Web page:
My name is Brandon Downey, and I attended ASMS from 1991-1993, graduating as part of the inaugural class. I grew up in a small fishing village on the southern tip of the Alabama coastline, and when I ASMS' very first recruiter came to my school, it was (institutional?) love at first site. I did everything within my then-14-year-old power to get in to a school which did not yet officially exist. When I did get in, the first thing I did was send Orson Scott Card a fan e-mail with the subject: "I'm going to battle school!" (These days, of course, maybe the more germane comparison is to Hogworts.... reading the Harry Potter books, I felt a strange empathy for Harry, since he viewed school as an escape, like I did.)
ASMS was far more than I'd ever dreamed -- I got to take my fill (and more) of courses I always wanted to, and learned a lot about being, well, an intellectual. For the first time, I got a real taste of what it was to love a place, a people, and at the same time have that bittersweet conflict where you realize that Authority is seldom as just, reasonable, or bright as the people subject to it. On the whole, though, I view the experience as being given a very profound gift -- my intellectual freedom.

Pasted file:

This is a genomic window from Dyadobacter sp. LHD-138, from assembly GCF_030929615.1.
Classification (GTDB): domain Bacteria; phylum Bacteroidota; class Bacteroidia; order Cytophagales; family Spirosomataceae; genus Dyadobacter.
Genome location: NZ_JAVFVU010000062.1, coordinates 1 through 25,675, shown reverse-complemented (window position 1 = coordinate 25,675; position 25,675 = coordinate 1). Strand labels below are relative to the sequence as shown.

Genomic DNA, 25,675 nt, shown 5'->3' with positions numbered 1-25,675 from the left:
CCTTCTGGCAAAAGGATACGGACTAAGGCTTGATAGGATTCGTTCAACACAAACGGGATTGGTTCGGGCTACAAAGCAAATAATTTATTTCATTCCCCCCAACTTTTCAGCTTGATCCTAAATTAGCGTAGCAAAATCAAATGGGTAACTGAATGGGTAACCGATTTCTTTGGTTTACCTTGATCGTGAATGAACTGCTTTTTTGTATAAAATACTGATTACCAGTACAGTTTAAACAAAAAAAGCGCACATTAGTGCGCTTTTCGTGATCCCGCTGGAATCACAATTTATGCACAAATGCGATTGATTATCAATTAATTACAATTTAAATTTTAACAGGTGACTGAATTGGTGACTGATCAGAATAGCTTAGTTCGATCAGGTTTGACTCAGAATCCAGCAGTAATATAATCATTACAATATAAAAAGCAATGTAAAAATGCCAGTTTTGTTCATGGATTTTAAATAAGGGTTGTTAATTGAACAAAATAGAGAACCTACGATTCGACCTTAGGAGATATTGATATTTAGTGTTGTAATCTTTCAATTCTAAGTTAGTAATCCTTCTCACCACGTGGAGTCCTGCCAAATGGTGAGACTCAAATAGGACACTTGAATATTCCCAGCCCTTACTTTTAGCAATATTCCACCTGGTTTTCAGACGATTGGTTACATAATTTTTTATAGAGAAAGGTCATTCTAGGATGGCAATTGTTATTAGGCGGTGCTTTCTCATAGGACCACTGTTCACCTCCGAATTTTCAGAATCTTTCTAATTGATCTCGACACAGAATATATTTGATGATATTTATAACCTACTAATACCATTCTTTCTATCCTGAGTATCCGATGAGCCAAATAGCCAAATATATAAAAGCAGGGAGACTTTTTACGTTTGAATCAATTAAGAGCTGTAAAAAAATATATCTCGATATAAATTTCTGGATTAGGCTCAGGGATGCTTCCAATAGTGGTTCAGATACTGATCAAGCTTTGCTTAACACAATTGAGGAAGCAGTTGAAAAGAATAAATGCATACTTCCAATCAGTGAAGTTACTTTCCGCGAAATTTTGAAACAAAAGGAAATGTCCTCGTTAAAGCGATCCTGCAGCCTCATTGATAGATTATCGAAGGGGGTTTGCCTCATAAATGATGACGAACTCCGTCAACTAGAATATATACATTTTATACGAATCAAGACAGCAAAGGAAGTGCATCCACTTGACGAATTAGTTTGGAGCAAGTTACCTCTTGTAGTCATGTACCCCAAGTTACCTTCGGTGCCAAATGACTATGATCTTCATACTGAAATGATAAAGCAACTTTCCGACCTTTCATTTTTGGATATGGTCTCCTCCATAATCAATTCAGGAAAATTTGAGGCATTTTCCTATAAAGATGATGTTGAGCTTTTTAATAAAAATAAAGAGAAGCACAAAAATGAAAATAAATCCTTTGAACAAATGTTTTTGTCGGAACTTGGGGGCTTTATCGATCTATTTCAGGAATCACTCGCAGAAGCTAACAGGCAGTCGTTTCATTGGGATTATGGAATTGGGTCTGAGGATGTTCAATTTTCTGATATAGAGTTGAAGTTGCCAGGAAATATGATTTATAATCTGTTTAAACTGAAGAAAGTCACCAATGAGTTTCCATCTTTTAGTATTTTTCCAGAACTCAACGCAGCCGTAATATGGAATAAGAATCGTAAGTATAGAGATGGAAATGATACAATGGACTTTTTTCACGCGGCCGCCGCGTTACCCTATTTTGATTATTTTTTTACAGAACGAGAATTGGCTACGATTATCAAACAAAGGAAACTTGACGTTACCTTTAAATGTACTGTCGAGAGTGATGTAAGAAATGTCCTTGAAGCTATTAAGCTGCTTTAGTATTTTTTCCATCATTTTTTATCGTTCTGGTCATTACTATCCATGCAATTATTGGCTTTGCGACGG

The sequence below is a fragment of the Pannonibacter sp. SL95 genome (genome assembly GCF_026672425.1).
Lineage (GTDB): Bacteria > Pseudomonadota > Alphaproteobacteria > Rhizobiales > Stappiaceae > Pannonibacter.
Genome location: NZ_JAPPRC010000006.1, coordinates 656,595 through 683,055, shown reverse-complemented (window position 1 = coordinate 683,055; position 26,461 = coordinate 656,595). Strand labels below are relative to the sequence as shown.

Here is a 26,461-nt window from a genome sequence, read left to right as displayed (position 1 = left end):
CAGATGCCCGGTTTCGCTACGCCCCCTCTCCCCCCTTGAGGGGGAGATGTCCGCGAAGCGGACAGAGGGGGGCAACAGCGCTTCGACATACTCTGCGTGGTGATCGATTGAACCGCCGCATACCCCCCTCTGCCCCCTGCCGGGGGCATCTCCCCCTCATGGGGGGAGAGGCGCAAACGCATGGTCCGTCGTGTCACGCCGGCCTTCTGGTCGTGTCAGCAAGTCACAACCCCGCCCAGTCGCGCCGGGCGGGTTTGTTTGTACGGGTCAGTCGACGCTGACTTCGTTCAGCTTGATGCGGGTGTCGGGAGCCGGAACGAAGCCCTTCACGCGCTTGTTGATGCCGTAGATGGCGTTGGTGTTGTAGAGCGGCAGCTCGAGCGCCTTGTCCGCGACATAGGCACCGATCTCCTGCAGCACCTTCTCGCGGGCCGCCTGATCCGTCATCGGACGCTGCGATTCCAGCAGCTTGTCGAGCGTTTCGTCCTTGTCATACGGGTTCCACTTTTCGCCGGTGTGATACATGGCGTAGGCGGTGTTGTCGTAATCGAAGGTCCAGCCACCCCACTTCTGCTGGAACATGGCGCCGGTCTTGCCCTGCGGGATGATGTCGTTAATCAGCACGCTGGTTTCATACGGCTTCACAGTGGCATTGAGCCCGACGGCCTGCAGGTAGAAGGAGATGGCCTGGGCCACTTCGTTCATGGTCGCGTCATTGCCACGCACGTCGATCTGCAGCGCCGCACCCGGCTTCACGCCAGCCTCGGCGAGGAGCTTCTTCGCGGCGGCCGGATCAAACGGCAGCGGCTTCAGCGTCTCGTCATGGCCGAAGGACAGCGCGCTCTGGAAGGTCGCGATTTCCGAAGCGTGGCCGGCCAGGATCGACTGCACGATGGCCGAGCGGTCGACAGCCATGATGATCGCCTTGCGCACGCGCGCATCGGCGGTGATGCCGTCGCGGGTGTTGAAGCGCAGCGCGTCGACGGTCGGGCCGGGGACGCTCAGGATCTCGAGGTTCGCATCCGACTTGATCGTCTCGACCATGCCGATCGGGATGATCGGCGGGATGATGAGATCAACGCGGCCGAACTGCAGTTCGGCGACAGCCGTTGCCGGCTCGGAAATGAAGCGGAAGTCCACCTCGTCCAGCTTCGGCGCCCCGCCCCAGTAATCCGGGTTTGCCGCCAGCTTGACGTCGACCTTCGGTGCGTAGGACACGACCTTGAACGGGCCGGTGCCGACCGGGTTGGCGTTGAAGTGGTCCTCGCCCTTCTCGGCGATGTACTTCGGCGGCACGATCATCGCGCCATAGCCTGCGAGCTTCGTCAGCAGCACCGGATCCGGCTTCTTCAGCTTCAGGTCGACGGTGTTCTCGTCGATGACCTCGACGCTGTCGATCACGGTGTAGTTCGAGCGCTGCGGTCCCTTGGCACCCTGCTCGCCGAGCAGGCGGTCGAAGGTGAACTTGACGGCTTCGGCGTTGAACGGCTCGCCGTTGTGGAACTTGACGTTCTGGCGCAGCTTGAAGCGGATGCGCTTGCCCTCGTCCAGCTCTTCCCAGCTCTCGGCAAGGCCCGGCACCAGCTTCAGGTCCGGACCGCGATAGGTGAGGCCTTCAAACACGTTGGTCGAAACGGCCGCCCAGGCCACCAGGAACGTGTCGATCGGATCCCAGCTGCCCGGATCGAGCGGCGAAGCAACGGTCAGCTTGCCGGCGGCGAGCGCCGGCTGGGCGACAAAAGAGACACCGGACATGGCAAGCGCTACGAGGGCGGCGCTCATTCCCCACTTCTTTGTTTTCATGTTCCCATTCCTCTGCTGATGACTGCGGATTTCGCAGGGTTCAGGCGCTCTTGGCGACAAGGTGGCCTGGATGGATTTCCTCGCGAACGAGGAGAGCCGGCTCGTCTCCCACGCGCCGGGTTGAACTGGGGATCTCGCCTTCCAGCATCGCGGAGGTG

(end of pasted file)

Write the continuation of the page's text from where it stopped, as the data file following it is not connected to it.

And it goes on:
I can't really speak to what the school is like today, of course. I'm sure it's as conflicting a mix as ever, but it'd please me to know that it's still doing some sort of good. I saw it again at our tenth year reunion a week ago, and it still made me happy to walk its halls one more time. I realized, something, too, as I walked the second floor of the boys' dorm: The smell was exactly the same as it was ten years before. And then I realized something else -- all the places I'd been in since then, whenever I'd smelled a place *like* it... they always smelled a little like home.